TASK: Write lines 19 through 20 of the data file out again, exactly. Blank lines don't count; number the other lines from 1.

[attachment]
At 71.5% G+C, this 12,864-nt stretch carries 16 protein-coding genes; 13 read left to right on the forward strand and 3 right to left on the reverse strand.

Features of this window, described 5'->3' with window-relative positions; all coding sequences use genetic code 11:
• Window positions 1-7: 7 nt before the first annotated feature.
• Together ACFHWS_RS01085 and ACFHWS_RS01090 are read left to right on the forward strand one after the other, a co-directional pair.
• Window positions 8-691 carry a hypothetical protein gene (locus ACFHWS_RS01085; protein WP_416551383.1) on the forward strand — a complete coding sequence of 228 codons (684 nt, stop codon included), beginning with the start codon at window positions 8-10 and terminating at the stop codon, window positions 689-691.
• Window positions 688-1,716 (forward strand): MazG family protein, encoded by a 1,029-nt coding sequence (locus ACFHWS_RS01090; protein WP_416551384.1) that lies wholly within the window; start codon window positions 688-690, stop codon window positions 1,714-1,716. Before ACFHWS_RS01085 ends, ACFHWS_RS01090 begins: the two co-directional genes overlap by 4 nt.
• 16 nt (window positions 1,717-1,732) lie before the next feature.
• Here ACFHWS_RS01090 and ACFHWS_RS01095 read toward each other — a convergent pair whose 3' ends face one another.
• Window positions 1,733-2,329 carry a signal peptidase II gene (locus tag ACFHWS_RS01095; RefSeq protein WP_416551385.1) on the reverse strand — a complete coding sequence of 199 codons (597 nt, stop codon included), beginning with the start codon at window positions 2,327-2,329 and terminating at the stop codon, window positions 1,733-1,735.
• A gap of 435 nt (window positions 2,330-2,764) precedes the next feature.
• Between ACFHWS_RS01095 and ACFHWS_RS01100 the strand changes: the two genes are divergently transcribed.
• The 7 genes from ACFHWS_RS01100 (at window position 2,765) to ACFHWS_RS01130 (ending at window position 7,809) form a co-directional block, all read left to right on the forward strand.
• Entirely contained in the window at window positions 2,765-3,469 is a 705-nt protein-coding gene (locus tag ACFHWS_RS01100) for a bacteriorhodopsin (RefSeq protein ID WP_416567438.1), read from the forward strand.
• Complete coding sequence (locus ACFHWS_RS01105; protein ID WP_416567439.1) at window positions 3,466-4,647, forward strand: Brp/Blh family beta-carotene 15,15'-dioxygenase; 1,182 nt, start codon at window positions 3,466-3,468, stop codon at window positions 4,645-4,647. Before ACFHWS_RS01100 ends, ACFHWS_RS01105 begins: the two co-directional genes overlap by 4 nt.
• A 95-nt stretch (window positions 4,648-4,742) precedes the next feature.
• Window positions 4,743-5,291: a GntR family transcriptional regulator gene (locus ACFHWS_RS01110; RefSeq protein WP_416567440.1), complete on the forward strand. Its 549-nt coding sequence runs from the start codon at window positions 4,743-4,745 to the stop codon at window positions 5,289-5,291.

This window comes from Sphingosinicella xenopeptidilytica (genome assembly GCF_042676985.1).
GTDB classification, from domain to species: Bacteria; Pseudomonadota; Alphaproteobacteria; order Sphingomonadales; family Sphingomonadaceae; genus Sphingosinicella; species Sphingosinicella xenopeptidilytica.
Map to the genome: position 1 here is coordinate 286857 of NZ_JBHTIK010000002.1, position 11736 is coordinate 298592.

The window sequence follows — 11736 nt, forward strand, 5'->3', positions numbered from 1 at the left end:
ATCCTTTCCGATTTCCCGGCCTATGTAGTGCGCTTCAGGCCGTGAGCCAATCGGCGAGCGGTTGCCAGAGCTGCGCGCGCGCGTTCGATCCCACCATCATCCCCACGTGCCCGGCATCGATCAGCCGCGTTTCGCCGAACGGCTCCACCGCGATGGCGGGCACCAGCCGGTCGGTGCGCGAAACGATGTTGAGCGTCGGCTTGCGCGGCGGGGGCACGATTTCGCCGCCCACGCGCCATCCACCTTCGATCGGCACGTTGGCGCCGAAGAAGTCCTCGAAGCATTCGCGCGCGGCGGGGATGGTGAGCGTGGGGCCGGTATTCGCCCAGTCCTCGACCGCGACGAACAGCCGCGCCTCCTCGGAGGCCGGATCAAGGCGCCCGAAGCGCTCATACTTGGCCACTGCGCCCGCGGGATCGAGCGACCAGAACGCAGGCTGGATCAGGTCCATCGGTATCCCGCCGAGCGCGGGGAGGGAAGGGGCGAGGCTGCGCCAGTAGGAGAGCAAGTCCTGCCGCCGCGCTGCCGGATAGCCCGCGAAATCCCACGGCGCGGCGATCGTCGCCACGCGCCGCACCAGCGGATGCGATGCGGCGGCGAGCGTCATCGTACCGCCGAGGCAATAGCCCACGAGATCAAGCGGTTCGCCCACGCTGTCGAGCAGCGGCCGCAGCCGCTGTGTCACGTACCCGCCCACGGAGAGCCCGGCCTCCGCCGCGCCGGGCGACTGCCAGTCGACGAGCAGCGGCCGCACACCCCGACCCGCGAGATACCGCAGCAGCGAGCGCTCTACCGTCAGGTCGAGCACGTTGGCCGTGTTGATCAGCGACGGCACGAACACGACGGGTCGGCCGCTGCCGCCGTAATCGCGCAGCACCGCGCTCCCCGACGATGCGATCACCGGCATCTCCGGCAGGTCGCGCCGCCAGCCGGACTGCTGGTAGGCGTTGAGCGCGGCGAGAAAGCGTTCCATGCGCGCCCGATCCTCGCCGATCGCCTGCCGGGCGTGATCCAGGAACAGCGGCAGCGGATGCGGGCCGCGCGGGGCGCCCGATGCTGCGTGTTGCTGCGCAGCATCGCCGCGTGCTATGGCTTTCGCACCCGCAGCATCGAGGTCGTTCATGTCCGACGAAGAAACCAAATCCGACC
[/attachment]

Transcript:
Map to the genome: position 1 here is coordinate 286857 of NZ_JBHTIK010000002.1, position 11736 is coordinate 298592.

The window sequence follows — 11736 nt, forward strand, 5'->3', positions numbered from 1 at the left end: